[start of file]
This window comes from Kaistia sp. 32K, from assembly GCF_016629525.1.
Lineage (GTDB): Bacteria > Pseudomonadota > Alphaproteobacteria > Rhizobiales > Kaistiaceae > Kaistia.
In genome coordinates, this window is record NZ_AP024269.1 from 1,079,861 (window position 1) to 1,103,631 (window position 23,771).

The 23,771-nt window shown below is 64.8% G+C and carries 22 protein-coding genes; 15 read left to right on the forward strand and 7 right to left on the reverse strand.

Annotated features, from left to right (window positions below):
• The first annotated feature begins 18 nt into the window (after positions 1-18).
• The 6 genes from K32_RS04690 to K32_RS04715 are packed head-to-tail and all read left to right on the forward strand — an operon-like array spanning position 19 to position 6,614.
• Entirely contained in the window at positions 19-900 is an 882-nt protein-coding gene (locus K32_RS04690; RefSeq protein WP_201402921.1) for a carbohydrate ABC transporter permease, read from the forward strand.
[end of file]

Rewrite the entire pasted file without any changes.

This window comes from Kaistia sp. 32K, from assembly GCF_016629525.1.
Lineage (GTDB): Bacteria > Pseudomonadota > Alphaproteobacteria > Rhizobiales > Kaistiaceae > Kaistia.
In genome coordinates, this window is record NZ_AP024269.1 from 1,079,861 (window position 1) to 1,103,631 (window position 23,771).

The 23,771-nt window shown below is 64.8% G+C and carries 22 protein-coding genes; 15 read left to right on the forward strand and 7 right to left on the reverse strand.

Annotated features, from left to right (window positions below):
• The first annotated feature begins 18 nt into the window (after positions 1-18).
• The 6 genes from K32_RS04690 to K32_RS04715 are packed head-to-tail and all read left to right on the forward strand — an operon-like array spanning position 19 to position 6,614.
• Entirely contained in the window at positions 19-900 is an 882-nt protein-coding gene (locus K32_RS04690; RefSeq protein WP_201402921.1) for a carbohydrate ABC transporter permease, read from the forward strand.